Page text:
The Boy Scouts of America is surveying adult members about their attitude toward gays in Scouting as the group's leaders consider potentially lifting their ban on gay membership later this spring. The 13-question survey is being distributed to 1.1 million Scouts leaders, alumni, volunteers and parents. It asks them to respond to hypothetical situations involving homosexuality, gays camping with children and gays in church leadership.  Members can respond according to a scale of feelings that ranges from strong support to strong opposition.
NATIONAL
June 7, 2012 | By Laura J. Nelson
You can't be in Boy Scouts if you're openly gay - but a group of Eagle Scouts wants to change that. Current and former scouts have banded together to form Scouts for Equality , challenging the Boy Scouts of America's century-old policy that bans gay scouts and troop leaders from its ranks. The group's launch comes less than 24 hours after Boy Scout top brass said they would review a proposed resolution to end the ban, but said it had little chance of passing. “When it comes to matters of sexual orientation, our policy is to not discuss that in any way, but to refer kids to spiritual advisors, parents and guardians,” Deron Smith, a Boy Scouts spokesman, told The Times.
NATIONAL
April 30, 2012 | By Molly Hennessy-Fiske
A board member of the Ohio River Valley Council of the Boy Scouts of America has resigned to protest the ouster of Jennifer Tyrrell, the leader of her son's Tiger Cub pack forced out earlier this month because she is  gay. Board member David J. Sims, a lawyer and longtime Democrat serving on the Ohio County Commission, said he did not know Tyrrell. He learned of her resignation from an email the board circulated last Thursday, did some research and announced his resignation Friday.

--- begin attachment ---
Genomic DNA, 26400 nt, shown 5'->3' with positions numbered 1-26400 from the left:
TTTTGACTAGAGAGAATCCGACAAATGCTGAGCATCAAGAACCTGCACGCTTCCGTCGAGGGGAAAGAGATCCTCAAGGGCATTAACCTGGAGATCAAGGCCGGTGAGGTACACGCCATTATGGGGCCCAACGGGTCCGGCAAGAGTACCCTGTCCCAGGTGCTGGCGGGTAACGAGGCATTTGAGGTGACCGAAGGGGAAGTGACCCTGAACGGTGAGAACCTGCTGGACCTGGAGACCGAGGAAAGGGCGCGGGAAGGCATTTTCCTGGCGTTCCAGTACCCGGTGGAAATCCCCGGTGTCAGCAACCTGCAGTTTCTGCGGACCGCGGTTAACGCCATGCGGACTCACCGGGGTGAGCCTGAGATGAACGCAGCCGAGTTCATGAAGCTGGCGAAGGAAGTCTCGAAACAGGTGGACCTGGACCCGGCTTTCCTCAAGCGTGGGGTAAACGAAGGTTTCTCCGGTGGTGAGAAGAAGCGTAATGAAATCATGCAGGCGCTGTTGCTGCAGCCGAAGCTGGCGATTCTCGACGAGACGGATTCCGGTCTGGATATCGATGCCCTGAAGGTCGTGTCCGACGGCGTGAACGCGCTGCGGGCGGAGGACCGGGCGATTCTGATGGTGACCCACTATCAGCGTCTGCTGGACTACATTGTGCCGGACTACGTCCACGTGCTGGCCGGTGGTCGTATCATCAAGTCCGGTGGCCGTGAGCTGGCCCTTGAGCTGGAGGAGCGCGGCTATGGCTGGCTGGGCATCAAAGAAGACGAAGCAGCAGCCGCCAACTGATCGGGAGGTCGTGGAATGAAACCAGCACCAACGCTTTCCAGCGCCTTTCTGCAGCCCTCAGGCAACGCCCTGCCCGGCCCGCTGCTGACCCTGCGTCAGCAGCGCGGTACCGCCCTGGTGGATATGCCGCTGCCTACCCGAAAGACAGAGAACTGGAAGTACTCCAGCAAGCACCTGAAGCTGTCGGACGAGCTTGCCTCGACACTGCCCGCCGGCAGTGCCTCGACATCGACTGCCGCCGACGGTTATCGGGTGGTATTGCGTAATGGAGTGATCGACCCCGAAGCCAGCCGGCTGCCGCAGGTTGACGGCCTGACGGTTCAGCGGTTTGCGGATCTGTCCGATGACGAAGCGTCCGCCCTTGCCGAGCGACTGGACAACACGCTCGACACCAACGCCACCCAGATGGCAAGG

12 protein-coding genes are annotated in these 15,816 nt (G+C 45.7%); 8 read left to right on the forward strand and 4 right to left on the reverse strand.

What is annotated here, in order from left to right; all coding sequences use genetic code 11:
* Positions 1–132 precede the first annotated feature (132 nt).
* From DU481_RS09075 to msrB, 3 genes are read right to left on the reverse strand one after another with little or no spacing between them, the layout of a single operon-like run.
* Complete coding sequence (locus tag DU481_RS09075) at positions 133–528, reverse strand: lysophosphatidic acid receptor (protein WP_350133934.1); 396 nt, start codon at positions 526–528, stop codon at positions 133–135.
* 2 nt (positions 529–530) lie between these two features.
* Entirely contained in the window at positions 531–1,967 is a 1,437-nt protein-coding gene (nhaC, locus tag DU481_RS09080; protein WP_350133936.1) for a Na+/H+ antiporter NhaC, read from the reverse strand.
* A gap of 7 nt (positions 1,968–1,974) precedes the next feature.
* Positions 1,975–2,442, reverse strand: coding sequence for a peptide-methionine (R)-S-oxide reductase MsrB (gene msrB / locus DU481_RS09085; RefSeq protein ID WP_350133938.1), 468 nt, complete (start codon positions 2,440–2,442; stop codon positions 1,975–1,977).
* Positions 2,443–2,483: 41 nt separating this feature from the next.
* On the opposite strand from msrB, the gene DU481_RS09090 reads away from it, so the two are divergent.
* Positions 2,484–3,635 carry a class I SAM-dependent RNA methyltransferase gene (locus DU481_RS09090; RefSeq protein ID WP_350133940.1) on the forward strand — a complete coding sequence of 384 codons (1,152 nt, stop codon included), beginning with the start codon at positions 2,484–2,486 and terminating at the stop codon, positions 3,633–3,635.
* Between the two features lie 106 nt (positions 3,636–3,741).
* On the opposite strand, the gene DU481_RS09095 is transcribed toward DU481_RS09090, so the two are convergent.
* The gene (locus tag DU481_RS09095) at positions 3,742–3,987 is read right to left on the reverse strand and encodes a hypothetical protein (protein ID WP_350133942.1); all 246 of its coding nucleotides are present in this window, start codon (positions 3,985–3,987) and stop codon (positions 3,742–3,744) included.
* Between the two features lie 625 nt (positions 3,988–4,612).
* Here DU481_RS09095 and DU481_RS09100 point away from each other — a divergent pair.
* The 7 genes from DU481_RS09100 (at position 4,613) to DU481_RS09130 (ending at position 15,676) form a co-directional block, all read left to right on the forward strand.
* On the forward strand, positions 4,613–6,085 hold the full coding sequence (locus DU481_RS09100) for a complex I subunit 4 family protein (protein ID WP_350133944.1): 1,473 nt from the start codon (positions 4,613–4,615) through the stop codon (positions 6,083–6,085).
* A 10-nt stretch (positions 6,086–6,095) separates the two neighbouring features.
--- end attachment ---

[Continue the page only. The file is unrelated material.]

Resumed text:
NEWS
February 9, 2014 | By Ellen Olivier
The event: On the London street at Universal City -- between the Strand Hotel, Mulligan's Tavern and an iconic red phone booth -- servers passed pizza and spring rolls as actors from “Glee,” “Scandal,” “The Fosters” and other popular TV shows mixed with supporters of the Family Equality Council. All then adjourned to the Globe Theatre for the main event: the organization's annual Los Angeles Awards Dinner on Saturday. The show: The “Glee” gang chose songs for the occasion, beginning with Darren Criss on the guitar for “Somewhere That's Green.” New cast member Adam Lambert chose “Mad World,” and Amber Riley delivered a heartfelt “Who You Are.” Composer and pianist Brad Ellis accompanied the latter two performers, as he quietly does on the show.
NATIONAL
April 27, 2012 | By Molly Hennessy-Fiske